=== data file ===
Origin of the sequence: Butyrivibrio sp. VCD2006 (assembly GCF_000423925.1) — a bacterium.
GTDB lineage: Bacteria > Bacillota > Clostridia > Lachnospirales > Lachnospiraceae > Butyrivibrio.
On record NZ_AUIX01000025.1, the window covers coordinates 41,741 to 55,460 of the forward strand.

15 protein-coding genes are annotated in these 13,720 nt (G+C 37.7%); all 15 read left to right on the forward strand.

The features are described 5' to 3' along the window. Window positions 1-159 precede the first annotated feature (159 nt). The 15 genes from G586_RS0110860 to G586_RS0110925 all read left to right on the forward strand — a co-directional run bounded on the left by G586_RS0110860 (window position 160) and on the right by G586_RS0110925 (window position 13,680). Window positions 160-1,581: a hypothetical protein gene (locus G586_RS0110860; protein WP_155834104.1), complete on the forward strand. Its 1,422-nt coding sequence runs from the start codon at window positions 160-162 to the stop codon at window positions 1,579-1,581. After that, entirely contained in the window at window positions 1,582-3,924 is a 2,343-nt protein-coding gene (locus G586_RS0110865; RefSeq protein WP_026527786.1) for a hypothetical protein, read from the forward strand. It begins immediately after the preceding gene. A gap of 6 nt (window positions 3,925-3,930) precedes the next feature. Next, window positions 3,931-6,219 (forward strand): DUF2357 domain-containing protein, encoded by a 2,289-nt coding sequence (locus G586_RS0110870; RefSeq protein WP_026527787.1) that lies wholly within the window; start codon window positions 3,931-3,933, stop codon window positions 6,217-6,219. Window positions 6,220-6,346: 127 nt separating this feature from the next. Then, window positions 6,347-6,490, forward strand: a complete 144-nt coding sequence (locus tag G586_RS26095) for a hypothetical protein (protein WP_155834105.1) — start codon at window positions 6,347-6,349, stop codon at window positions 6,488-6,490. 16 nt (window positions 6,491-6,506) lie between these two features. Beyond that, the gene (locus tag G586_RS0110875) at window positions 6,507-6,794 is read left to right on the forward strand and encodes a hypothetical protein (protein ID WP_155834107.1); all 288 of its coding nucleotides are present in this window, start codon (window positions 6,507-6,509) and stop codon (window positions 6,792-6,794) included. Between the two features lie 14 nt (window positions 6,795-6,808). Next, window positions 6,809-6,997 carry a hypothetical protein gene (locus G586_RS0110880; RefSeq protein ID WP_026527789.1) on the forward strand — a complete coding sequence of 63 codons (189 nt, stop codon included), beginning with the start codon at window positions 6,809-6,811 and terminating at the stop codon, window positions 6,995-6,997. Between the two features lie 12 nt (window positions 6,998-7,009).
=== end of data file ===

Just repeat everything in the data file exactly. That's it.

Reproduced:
Origin of the sequence: Butyrivibrio sp. VCD2006 (assembly GCF_000423925.1) — a bacterium.
GTDB lineage: Bacteria > Bacillota > Clostridia > Lachnospirales > Lachnospiraceae > Butyrivibrio.
On record NZ_AUIX01000025.1, the window covers coordinates 41,741 to 55,460 of the forward strand.

15 protein-coding genes are annotated in these 13,720 nt (G+C 37.7%); all 15 read left to right on the forward strand.

The features are described 5' to 3' along the window. Window positions 1-159 precede the first annotated feature (159 nt). The 15 genes from G586_RS0110860 to G586_RS0110925 all read left to right on the forward strand — a co-directional run bounded on the left by G586_RS0110860 (window position 160) and on the right by G586_RS0110925 (window position 13,680). Window positions 160-1,581: a hypothetical protein gene (locus G586_RS0110860; protein WP_155834104.1), complete on the forward strand. Its 1,422-nt coding sequence runs from the start codon at window positions 160-162 to the stop codon at window positions 1,579-1,581. After that, entirely contained in the window at window positions 1,582-3,924 is a 2,343-nt protein-coding gene (locus G586_RS0110865; RefSeq protein WP_026527786.1) for a hypothetical protein, read from the forward strand. It begins immediately after the preceding gene. A gap of 6 nt (window positions 3,925-3,930) precedes the next feature. Next, window positions 3,931-6,219 (forward strand): DUF2357 domain-containing protein, encoded by a 2,289-nt coding sequence (locus G586_RS0110870; RefSeq protein WP_026527787.1) that lies wholly within the window; start codon window positions 3,931-3,933, stop codon window positions 6,217-6,219. Window positions 6,220-6,346: 127 nt separating this feature from the next. Then, window positions 6,347-6,490, forward strand: a complete 144-nt coding sequence (locus tag G586_RS26095) for a hypothetical protein (protein WP_155834105.1) — start codon at window positions 6,347-6,349, stop codon at window positions 6,488-6,490. 16 nt (window positions 6,491-6,506) lie between these two features. Beyond that, the gene (locus tag G586_RS0110875) at window positions 6,507-6,794 is read left to right on the forward strand and encodes a hypothetical protein (protein ID WP_155834107.1); all 288 of its coding nucleotides are present in this window, start codon (window positions 6,507-6,509) and stop codon (window positions 6,792-6,794) included. Between the two features lie 14 nt (window positions 6,795-6,808). Next, window positions 6,809-6,997 carry a hypothetical protein gene (locus G586_RS0110880; RefSeq protein ID WP_026527789.1) on the forward strand — a complete coding sequence of 63 codons (189 nt, stop codon included), beginning with the start codon at window positions 6,809-6,811 and terminating at the stop codon, window positions 6,995-6,997. Between the two features lie 12 nt (window positions 6,998-7,009).